The EU-funded ODYSSEA Project was given pride of place at Turkey’s 13th International Symposium on Fisheries and Aquatic Sciences (FABA), held November 21-24, 2018 at Ankara University.
During the congress, the Turkish ODYSSEA project team gave a presentation describing the Gulf of Gökova Observatory, which is one of the automated observatories included in the ODYSSEA project’s Mediterranean data collection network providing information for end-user platforms. The observatory will help promote objectives related to environment and biodiversity management and fisheries, as well as those related to policy, governance and civil society, the team members noted.
“We received valuable feedback during discussions with other Symposium participants regarding the present situation, possible knowledge gaps and requirements of end-users in the Gulf of Gökova and the Turkish coast of the Eastern Mediterranean. Furthermore, we interacted with other aquaculture sector employees who will be the end users of our project to better understand how our ODYSSEA project can be of value and service to their activities in Güllük Bay, Bodrum, the heart of the fisheries sector in Turkey,” ODYSSEA Turkey team members said.
The Gulf of Gökova is an important marine protected area in Turkey, where socio-economic interests based on tourism, agriculture and local fisheries overlap with ecological interests related to endangered species and vulnerable habitats. Overfishing and invasive species are seen as the primary threats.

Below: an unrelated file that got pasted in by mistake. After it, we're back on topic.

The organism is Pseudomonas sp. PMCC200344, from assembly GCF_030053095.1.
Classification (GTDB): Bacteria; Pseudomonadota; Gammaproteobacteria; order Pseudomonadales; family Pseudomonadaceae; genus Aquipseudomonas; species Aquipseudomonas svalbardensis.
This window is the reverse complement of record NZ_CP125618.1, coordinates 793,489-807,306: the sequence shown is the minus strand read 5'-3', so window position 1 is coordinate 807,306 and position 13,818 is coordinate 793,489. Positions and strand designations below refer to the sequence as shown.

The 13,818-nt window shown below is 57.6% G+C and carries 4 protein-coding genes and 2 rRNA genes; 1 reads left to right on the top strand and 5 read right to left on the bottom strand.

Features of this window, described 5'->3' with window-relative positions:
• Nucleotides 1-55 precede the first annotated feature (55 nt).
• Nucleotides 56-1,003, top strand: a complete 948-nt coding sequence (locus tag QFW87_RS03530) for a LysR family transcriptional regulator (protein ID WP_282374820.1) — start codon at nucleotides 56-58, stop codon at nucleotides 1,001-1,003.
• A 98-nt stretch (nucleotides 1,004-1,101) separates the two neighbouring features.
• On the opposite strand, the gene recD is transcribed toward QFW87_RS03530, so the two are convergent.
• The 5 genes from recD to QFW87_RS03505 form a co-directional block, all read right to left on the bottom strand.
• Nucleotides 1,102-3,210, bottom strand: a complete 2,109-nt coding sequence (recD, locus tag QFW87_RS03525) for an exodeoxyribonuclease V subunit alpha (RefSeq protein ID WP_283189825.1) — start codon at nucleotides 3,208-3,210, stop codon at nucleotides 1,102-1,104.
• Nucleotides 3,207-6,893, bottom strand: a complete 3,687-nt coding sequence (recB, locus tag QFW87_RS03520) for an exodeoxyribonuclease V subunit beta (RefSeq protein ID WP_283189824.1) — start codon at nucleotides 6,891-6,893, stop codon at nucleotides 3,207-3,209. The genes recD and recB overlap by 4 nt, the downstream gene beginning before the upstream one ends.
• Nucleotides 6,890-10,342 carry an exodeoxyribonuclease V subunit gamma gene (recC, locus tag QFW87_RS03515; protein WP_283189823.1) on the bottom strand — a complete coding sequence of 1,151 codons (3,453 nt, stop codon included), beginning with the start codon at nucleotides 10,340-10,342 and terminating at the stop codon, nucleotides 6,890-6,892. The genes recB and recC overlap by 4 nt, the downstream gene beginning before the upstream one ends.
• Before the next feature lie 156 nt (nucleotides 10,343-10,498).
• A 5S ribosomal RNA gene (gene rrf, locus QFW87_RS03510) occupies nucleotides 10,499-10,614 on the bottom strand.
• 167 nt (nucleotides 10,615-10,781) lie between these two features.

In their presentation, the ODYSSEA Turkey team described the ODYSSEA project’s overall goals and vision, foremost among them being to collect and standardise marine data, and to provide an operational and easily accessible marine database to a wide range of end-users throughout the Mediterranean, by means of the local observatories and platforms. Other ODYSSEA objectives noted were: to harmonise existing earth monitoring systems, upgrade operational oceanographic capabilities, support the implementation of EU policy aims (such as Blue Growth, MSFD and CFP), improve interoperability of monitoring initiatives, foster blue-growth job creation, and facilitate participation from countries outside of the EU.
The FABA symposium has been held since 2003 to bring together scientists and other professionals working in fisheries and aquaculture from all around the world. This year, more than 300 registered participants represented various universities, governmental organizations, private corporations and public institutions and many contributed to the symposium program, which included 110 oral presentations and poster sessions. Topics covered during the symposium included fish and fisheries; aquaculture; biotechnology and genetics; aquatic biology; nutrition feeds and feed additives; fish disease, control and welfare; water pollution and hydrobiology.